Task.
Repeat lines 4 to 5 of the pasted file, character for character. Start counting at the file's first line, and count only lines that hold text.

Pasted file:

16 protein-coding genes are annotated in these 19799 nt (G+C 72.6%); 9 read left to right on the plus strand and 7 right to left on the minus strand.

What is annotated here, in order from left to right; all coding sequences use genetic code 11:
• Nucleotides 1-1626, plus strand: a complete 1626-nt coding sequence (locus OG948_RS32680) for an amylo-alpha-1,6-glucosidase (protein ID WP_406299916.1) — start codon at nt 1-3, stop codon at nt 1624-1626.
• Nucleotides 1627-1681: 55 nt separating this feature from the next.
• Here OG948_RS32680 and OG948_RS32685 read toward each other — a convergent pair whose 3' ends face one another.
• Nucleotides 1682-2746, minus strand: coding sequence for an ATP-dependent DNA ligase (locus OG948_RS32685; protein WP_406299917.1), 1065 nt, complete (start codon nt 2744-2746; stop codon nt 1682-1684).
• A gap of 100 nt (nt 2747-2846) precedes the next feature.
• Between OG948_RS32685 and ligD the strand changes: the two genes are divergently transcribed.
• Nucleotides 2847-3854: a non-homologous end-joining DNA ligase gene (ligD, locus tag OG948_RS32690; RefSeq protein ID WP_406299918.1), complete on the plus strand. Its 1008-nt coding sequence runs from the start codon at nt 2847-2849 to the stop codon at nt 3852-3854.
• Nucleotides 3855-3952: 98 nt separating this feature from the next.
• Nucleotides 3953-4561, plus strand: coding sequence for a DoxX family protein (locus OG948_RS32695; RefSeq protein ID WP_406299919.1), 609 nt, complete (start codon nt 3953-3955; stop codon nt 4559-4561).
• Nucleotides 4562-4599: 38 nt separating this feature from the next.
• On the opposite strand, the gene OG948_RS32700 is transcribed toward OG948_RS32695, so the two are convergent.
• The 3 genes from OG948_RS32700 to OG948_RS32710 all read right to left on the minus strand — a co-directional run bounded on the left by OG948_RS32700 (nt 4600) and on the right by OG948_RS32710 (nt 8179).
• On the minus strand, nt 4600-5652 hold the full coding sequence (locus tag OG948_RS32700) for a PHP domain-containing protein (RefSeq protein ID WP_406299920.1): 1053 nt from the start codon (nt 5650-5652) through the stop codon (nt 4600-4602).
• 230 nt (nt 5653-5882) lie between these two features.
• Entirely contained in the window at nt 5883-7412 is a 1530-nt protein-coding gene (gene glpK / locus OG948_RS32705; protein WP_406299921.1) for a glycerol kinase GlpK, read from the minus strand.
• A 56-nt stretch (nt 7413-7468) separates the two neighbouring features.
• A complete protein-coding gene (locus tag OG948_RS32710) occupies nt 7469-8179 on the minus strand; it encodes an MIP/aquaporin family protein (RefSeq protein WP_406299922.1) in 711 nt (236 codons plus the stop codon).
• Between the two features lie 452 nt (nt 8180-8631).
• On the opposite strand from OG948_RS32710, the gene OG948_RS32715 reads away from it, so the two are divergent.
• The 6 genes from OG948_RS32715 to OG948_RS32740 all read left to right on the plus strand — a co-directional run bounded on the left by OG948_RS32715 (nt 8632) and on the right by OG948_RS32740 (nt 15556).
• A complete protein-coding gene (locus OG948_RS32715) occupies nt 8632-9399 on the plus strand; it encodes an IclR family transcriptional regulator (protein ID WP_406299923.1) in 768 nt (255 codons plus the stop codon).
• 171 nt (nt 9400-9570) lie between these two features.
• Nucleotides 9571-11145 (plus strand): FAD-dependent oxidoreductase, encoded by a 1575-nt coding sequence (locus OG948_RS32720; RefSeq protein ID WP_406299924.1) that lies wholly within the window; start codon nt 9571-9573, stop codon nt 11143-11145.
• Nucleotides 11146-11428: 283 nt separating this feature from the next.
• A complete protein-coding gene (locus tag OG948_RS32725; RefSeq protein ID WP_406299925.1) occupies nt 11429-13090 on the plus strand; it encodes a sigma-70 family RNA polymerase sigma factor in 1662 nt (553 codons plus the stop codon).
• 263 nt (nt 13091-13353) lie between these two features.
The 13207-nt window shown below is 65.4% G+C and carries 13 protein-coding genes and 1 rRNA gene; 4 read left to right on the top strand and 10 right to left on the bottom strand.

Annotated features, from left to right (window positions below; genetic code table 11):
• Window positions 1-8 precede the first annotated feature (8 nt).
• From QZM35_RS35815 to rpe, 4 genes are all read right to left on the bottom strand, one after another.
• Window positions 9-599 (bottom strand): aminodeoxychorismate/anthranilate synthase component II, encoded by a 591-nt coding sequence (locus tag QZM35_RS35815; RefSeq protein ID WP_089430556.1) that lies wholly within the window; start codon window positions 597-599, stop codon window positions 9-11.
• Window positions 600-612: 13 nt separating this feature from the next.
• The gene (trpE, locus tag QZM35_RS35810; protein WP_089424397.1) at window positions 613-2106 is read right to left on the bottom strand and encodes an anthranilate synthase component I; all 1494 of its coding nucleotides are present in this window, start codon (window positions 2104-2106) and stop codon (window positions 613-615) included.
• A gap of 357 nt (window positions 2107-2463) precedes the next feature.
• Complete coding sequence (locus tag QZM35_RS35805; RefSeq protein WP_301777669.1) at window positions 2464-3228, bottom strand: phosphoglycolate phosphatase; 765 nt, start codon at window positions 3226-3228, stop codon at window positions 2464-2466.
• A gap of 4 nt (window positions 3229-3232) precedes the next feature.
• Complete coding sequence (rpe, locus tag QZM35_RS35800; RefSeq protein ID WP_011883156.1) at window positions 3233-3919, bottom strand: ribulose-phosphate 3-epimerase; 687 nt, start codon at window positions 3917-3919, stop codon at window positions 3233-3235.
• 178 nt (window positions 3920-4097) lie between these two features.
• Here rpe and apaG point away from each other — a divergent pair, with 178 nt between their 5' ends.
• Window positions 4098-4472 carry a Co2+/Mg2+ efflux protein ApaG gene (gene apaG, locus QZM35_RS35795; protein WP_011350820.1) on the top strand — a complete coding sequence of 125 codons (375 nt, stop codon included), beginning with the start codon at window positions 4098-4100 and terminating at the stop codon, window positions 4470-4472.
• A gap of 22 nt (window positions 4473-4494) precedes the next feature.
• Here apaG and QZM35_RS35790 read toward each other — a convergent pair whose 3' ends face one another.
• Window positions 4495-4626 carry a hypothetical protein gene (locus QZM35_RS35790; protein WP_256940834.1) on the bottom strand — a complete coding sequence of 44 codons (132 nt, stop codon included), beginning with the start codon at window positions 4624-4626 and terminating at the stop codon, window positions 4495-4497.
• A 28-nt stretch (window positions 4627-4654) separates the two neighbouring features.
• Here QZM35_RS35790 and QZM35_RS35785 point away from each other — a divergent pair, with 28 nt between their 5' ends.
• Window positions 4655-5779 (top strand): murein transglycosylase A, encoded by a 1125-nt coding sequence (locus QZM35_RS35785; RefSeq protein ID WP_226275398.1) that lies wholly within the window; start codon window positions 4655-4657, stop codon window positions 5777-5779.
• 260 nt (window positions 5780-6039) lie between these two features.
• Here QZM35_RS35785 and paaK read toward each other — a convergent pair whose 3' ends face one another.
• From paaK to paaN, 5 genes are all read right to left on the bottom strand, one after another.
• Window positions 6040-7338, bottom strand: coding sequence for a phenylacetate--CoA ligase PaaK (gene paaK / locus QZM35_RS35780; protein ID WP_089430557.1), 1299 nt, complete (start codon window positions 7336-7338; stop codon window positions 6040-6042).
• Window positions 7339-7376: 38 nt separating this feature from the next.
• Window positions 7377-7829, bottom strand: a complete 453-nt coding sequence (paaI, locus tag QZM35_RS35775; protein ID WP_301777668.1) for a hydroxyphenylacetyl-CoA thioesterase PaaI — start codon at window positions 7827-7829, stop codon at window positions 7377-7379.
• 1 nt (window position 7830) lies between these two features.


• Nucleotides 1627-1681: 55 nt separating this feature from the next.
• Here OG948_RS32680 and OG948_RS32685 read toward each other — a convergent pair whose 3' ends face one another.